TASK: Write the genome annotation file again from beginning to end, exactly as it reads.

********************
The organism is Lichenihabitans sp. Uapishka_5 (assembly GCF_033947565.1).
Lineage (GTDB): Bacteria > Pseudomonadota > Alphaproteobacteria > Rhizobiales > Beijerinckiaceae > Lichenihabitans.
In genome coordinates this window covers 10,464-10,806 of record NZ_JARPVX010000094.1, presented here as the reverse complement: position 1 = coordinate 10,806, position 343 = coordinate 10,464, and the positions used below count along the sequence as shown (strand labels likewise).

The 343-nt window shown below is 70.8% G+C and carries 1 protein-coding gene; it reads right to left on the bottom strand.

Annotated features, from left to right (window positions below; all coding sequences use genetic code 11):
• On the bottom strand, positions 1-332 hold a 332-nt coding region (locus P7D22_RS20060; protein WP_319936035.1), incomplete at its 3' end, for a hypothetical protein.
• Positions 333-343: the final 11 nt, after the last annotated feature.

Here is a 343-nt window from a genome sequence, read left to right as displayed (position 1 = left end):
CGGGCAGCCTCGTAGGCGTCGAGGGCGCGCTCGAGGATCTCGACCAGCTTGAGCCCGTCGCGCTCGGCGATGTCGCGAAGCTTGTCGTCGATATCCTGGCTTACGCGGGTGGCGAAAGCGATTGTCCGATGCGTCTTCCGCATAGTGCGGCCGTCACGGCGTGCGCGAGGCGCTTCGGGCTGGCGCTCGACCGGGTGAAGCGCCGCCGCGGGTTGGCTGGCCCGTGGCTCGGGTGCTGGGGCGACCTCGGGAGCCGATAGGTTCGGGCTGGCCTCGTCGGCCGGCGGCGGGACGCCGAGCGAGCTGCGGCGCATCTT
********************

The organism is Lichenihabitans sp. Uapishka_5 (assembly GCF_033947565.1).
Lineage (GTDB): Bacteria > Pseudomonadota > Alphaproteobacteria > Rhizobiales > Beijerinckiaceae > Lichenihabitans.
In genome coordinates this window covers 10,464-10,806 of record NZ_JARPVX010000094.1, presented here as the reverse complement: position 1 = coordinate 10,806, position 343 = coordinate 10,464, and the positions used below count along the sequence as shown (strand labels likewise).

The 343-nt window shown below is 70.8% G+C and carries 1 protein-coding gene; it reads right to left on the bottom strand.

Annotated features, from left to right (window positions below; all coding sequences use genetic code 11):
• On the bottom strand, positions 1-332 hold a 332-nt coding region (locus P7D22_RS20060; protein WP_319936035.1), incomplete at its 3' end, for a hypothetical protein.
• Positions 333-343: the final 11 nt, after the last annotated feature.

Here is a 343-nt window from a genome sequence, read left to right as displayed (position 1 = left end):
CGGGCAGCCTCGTAGGCGTCGAGGGCGCGCTCGAGGATCTCGACCAGCTTGAGCCCGTCGCGCTCGGCGATGTCGCGAAGCTTGTCGTCGATATCCTGGCTTACGCGGGTGGCGAAAGCGATTGTCCGATGCGTCTTCCGCATAGTGCGGCCGTCACGGCGTGCGCGAGGCGCTTCGGGCTGGCGCTCGACCGGGTGAAGCGCCGCCGCGGGTTGGCTGGCCCGTGGCTCGGGTGCTGGGGCGACCTCGGGAGCCGATAGGTTCGGGCTGGCCTCGTCGGCCGGCGGCGGGACGCCGAGCGAGCTGCGGCGCATCTT